If a landlord and tenant agreed to reduce the rent during the emergency period, can it be returned to the original amount?
Yes, provided both the landlord and tenant agree to restoring the rent to the original amount and the landlord is not requiring the tenant to pay more than the original amount.
Under normal residential tenancy laws, when a rent increase is negotiated a tenant does not pay the higher amount of rent for the first 30 days. Does this 30 day period apply now the emergency period has ended?
This depends on when the new agreement was made – if it was more than 30 days before the end of the emergency period, the 30 days will have passed and the higher rate was payable from 29 March 2021.
However, if a tenant made a new agreement less than 30 days before the end of the emergency period and included a rent increase, the tenant is not required to pay higher rent until the 30 days have passed, which was after 28 March 2021.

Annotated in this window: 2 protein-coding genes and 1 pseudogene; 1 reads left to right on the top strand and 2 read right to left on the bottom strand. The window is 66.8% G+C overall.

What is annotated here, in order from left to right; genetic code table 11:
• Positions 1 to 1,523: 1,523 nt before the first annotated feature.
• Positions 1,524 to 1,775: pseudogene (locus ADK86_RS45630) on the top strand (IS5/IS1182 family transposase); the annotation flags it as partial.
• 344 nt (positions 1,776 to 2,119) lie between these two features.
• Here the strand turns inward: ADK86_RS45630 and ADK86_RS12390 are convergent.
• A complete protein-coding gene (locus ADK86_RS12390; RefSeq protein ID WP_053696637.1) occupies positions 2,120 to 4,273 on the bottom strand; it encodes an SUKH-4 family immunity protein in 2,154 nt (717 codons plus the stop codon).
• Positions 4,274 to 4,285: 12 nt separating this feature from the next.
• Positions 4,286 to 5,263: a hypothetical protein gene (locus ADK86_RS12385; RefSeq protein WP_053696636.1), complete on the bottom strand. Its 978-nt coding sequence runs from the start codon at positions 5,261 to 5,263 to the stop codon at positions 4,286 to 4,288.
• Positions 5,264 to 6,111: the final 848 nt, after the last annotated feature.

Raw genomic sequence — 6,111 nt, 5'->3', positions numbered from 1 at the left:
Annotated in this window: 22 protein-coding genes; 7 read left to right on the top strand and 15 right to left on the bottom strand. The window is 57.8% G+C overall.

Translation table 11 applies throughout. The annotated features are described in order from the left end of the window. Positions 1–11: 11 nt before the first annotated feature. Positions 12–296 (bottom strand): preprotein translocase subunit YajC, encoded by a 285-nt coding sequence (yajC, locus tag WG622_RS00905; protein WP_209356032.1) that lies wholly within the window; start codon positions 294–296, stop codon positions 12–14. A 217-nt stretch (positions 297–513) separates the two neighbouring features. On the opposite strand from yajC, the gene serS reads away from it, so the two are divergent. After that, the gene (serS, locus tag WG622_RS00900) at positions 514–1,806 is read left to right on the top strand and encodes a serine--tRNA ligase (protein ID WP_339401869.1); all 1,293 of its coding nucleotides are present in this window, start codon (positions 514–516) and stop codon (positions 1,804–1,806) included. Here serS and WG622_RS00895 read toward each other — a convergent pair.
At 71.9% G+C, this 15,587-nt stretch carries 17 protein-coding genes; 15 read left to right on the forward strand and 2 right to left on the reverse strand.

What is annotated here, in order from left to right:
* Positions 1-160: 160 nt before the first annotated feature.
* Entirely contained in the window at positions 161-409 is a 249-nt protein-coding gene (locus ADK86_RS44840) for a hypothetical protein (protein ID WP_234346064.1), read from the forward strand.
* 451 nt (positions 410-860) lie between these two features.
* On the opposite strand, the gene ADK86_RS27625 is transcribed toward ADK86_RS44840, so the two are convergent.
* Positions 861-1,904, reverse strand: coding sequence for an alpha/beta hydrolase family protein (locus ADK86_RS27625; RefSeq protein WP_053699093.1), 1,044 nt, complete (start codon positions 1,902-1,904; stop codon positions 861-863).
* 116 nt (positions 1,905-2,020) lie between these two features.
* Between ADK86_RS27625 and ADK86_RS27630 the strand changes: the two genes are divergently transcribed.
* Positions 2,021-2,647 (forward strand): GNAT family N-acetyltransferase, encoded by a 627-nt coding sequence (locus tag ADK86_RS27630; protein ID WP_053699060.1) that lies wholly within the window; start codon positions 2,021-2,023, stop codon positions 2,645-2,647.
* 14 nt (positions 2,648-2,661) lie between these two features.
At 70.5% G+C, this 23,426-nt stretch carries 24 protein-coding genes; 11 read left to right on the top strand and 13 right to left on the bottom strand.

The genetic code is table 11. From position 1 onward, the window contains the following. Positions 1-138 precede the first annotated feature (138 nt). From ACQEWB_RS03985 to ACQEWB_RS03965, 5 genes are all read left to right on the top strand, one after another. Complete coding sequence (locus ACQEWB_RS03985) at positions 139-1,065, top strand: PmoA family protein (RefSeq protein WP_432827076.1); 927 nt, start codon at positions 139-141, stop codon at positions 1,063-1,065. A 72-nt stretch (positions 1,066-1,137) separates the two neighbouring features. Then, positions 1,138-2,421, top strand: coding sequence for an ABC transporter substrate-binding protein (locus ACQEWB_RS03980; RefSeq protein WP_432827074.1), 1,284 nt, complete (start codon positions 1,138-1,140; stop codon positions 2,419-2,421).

If a tenant is facing a rent increase they can’t afford, is assistance available?
Yes, if you are a tenant experiencing financial hardship and the landlord is increasing the rent by a significant amount, you may be eligible for future rent support through the Residential Rent Relief Grant Scheme. There’s a simple two-minute test to assess eligibility.
If tenants are facing a significant rent increase, is there anything they can do?
Tenants and landlords should talk to each other and try to negotiate a rent increase that is reasonable for both. Landlords are encouraged to consider the benefits of building a long-term relationship with existing tenants who are known to be reliable, rather than take a risk with a new unknown tenant.
Landlords should also consider the cost of changing tenants, such as advertising expenses, property management and letting fees as well as the possibility of no rental income for a period of time. These costs may negate any benefit of a planned rent increase which a new tenant may also struggle to pay.